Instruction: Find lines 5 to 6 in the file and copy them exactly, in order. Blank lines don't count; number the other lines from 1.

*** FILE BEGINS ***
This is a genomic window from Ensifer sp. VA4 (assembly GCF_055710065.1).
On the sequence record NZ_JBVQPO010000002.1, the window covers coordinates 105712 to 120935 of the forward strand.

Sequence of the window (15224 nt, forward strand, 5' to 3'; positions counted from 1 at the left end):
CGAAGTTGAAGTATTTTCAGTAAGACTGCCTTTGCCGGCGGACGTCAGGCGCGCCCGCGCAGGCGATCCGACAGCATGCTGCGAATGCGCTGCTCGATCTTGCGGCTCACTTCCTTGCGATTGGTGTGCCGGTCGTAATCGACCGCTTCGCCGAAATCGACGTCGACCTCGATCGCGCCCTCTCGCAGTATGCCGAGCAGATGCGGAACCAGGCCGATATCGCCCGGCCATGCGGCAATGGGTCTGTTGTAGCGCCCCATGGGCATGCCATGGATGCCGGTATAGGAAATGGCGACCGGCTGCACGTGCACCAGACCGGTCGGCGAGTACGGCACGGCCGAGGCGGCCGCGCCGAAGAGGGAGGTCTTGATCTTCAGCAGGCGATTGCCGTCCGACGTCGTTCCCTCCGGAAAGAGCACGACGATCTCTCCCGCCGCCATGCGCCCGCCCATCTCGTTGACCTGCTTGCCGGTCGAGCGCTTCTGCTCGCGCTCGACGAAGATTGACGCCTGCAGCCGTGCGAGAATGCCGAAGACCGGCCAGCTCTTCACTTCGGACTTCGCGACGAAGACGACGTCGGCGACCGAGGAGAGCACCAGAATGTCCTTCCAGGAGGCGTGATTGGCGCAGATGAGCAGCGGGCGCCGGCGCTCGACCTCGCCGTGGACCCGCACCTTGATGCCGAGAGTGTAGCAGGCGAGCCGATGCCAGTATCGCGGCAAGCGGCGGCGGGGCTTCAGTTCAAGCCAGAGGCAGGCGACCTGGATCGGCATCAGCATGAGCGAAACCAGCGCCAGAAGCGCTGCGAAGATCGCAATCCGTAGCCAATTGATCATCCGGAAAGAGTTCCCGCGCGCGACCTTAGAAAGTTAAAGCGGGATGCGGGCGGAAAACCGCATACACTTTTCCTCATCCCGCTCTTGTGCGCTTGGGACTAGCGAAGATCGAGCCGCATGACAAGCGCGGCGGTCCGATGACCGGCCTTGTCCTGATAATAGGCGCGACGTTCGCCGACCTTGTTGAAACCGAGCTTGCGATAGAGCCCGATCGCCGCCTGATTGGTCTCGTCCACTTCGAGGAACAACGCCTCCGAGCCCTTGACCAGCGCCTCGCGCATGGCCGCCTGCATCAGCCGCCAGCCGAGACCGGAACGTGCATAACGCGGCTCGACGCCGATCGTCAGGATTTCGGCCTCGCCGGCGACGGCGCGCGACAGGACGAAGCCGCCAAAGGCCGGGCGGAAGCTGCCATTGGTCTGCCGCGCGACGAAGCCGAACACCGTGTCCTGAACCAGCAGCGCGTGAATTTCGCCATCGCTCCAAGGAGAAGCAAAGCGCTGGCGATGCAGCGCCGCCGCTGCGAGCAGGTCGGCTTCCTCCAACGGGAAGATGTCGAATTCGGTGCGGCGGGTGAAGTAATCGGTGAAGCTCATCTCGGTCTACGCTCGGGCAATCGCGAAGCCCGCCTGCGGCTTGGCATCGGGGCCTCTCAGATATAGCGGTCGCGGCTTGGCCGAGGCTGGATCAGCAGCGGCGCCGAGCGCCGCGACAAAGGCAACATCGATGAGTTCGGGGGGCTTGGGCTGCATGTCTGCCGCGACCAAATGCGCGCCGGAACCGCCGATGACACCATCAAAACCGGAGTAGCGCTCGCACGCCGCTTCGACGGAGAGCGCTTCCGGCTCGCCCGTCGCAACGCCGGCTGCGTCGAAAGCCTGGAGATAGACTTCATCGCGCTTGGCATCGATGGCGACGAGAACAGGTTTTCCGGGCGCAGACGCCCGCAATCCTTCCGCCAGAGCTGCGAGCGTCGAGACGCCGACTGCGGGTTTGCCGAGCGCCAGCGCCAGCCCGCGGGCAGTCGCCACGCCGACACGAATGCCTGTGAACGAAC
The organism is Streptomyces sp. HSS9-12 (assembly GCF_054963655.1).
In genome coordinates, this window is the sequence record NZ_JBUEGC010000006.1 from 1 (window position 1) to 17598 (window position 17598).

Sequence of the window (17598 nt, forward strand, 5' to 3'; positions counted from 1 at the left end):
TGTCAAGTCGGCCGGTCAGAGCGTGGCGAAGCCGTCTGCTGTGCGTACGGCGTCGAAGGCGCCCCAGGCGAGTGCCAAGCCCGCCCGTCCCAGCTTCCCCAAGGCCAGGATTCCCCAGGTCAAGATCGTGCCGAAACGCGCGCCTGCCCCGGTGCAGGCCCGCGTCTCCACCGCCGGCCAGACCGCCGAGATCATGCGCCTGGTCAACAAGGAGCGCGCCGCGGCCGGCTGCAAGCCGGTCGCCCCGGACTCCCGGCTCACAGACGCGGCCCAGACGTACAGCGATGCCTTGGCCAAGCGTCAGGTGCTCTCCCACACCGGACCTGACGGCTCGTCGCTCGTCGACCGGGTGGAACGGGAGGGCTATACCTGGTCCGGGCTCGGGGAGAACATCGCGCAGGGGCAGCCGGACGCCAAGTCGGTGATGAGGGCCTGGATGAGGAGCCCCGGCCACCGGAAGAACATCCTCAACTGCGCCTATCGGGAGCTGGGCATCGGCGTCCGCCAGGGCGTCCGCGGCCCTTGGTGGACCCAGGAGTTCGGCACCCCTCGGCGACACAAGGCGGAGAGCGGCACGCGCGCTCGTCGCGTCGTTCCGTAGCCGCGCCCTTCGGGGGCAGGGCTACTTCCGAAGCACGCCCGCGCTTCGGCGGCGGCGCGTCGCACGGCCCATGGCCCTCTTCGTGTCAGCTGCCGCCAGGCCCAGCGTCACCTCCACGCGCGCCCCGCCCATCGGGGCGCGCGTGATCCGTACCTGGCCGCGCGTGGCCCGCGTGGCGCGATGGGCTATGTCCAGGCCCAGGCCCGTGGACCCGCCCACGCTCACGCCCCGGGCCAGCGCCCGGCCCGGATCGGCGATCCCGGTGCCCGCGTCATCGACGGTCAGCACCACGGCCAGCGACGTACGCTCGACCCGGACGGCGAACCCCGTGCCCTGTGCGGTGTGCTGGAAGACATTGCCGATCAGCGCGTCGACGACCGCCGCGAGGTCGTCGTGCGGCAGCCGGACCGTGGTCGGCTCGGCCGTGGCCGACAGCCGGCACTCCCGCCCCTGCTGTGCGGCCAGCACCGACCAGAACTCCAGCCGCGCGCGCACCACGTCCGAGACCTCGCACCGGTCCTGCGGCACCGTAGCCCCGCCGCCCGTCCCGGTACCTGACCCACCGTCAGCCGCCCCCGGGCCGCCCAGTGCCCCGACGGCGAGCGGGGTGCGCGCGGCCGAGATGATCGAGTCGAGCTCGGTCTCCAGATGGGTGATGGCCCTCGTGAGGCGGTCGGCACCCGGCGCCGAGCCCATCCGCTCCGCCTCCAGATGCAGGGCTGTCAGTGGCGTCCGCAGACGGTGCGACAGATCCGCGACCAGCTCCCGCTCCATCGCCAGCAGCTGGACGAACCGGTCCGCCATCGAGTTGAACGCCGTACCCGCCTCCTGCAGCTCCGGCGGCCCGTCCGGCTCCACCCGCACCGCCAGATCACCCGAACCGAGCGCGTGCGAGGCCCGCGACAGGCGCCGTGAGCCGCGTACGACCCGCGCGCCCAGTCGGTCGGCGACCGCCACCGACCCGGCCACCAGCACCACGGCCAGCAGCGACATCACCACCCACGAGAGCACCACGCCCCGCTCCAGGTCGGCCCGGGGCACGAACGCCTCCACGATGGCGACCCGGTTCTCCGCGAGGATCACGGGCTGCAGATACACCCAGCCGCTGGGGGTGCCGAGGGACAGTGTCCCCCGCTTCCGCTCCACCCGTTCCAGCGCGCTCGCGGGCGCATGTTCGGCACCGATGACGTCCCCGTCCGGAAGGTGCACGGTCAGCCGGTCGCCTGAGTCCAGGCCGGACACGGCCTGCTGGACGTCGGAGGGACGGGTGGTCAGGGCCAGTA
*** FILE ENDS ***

The organism is Streptomyces sp. HSS9-12 (assembly GCF_054963655.1).
In genome coordinates, this window is the sequence record NZ_JBUEGC010000006.1 from 1 (window position 1) to 17598 (window position 17598).